In this context, Galina Ustvolskaya’s austere Symphony No. 2 (from 1979 and subtitled “True and Eternal Bliss”) takes on entirely new qualities. Her art is deeply rooted in the Western classical tradition, and her method of honing her expression and technique down to the absolute essentials shares the avant-garde value of radical, even obsessive, simplicity. She repeats her material in blocks – not as a matter of process, as in Minimalism, and not to model structures like either song or sonata form, but in a practice that combines aesthetic, religious and political values. The fundamental similarity to Bruckner is striking – and striking as well is how the forward-thinking qualities of Bruckner are finding their way into the daylight of the contemporary classical music scene – but Ustvolskaya’s personal circumstances were completely different. Living in a society controlled, murderously, through slogans and propaganda, she chose to create her own counter-propaganda, to hammer home one implacable idea until you believed it as well. As unlikely as her success – her music is deliberately forbidding – her honesty is a powerful hook that allows the repetitions to reveal their severe beauty. As in a mantra, the austerity becomes richer through time, and each bit of nuance (she develops through gesture, rather than motif) is full of poetry. The vocal part, a cry of both despair and determination, is heard a cappella until the very end, enhancing the existential feeling. The score is technically simple yet aesthetically difficult, and Kotik, the orchestra and soloists (Alexandr Vovk and Joseph Kubera) gave it both a cold fire and a feeling of deep sympathy. That an artist so disturbing could bring this complex and rich festival to such a rousing and satisfying finish is a tribute to Ostrava Days – and its vitality and importance.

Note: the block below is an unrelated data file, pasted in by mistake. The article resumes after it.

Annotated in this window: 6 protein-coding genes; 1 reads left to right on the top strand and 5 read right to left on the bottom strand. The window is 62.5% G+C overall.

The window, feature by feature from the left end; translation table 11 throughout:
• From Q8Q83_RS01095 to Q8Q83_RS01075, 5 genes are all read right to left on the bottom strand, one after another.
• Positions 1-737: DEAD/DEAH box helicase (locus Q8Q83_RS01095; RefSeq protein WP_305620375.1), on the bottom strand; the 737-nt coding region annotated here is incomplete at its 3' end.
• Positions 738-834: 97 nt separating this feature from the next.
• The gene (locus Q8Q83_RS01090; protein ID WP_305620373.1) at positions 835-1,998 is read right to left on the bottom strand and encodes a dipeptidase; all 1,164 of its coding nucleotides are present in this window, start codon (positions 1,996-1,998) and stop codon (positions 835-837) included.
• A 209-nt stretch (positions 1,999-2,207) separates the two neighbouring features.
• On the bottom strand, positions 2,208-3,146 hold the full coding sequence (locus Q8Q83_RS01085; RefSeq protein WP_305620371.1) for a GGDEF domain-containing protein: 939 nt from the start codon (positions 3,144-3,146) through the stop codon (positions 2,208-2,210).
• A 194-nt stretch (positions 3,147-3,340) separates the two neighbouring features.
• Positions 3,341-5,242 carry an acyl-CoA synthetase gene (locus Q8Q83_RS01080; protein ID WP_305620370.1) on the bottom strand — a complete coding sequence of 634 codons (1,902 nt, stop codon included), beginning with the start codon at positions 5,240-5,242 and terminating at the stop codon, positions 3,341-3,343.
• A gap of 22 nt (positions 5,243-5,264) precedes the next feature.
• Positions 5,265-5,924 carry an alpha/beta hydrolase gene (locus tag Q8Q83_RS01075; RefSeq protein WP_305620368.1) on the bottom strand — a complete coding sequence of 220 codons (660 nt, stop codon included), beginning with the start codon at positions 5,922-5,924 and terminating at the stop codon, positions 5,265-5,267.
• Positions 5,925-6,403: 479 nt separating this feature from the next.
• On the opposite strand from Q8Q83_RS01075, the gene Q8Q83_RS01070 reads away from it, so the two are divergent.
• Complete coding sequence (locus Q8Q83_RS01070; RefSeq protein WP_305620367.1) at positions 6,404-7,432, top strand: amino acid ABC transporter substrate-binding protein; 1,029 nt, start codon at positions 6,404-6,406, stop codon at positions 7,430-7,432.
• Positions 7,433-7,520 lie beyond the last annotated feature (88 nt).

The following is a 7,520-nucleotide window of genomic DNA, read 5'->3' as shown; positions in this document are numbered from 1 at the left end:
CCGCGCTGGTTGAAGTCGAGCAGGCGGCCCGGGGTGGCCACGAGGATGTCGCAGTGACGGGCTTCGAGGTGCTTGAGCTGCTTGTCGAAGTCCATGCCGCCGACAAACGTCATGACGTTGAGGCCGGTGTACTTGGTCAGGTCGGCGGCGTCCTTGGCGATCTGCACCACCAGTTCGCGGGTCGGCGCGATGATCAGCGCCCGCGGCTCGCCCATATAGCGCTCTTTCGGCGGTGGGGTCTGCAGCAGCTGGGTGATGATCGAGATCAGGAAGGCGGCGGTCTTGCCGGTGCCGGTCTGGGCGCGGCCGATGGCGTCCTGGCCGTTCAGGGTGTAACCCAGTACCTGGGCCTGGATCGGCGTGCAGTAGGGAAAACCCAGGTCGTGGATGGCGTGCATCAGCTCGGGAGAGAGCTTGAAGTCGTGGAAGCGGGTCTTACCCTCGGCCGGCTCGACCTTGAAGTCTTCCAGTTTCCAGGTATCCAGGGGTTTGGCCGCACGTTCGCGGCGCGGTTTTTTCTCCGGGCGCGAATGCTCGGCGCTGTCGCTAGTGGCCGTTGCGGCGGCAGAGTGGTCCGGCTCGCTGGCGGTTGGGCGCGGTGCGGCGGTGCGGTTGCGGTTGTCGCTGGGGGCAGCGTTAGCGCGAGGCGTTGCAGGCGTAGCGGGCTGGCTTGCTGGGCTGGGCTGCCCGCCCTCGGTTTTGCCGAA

George Grella